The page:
Radio 1 boss: Death of radio 'exaggerated'
The boss of BBC Radio 1 says smart speakers offer a "huge opportunity" for radio stations to reclaim audiences who've migrated to streaming services.
"Reports of the death of radio have been greatly exaggerated," says Ben Cooper, in a blog posted on Medium.
He admits radio managed to "sleep walk into the age of the smart phone," but argues audiences can be won back.
Voice-activated devices, which stream radio as easily as Spotify, could be a Trojan Horse for the industry, he says.
Radio 1, the BBC's biggest youth brand, has shed listeners over the last five years.
That's partly because young people don't consume as much radio as they used to - with smart phones, games consoles and social media competing for their attention - but also because the station has been told to lose some of its older listeners.
Last year, the station's flagship breakfast show, presented by Nick Grimshaw, recorded its lowest-ever audience figure (5.3 million listeners a week).
Although the figure has since bounced back, Radio 1 is aware that it needs to reach young listeners in other ways.
In that respect, it has been a success - getting more than 10 million views per week on YouTube and expanding its reach on social media.
But Cooper believes that smart speakers could re-introduce younger listeners to radio - especially as streaming services (with the exception of Apple's Beats 1) have nothing to rival the "unmissable live moments" the medium provides.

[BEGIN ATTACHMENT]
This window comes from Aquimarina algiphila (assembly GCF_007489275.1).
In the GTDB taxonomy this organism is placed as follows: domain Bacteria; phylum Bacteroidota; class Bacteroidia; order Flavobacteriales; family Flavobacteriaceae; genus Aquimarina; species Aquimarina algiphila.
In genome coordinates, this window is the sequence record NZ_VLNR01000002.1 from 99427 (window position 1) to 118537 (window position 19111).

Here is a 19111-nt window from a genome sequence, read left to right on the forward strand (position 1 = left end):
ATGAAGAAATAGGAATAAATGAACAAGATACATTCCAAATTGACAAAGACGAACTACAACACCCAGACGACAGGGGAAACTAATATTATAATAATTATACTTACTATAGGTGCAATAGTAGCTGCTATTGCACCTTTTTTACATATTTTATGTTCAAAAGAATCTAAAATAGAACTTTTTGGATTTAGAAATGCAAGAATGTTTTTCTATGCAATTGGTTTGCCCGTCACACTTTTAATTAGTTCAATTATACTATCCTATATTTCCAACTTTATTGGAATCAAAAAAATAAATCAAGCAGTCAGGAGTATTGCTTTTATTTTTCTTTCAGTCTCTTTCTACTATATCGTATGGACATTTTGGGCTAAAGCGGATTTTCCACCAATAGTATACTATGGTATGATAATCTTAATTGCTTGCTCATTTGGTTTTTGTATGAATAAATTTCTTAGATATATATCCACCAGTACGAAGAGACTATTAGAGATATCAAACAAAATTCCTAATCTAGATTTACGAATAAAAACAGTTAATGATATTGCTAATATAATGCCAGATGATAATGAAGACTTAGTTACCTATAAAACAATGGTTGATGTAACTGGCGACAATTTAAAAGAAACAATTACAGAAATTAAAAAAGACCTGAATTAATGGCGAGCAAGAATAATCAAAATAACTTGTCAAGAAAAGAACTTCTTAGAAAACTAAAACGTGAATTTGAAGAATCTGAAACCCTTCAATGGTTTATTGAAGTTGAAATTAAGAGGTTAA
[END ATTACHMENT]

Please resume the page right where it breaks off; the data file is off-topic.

"I haven't heard on a tech company's platform anything which has made the hairs on the back of my neck stand up," he says.
"Nothing beats listening to 'live' radio when your favourite artist is performing in the Live Lounge, or to the commentary when your team scores a winning goal, or to an interview when a politician's career ends in front of your very ears.
"This instant access to the zeitgeist from your favourite presenter, mixed with the modern plague of FOMO [fear of missing out] is radio's biggest asset."
Young people have grown up with the idea that a traditional radio is "broken" because it's not connected, says Cooper, but smart speakers reverse that perception.
"A speaker which can answer your maths homework, tell you how to spell 'Disestablishmentarianism' and get your favourite radio station is cool," he says.
Cooper, 47, has been controller of Radio 1 since 2011.
His essay was posted ahead of next week's MUSEXPO conference in Los Angeles, where Radio 1 and Radio 2 will jointly win the "International Music Icon of the Year" award, in recognition of their 50th anniversary.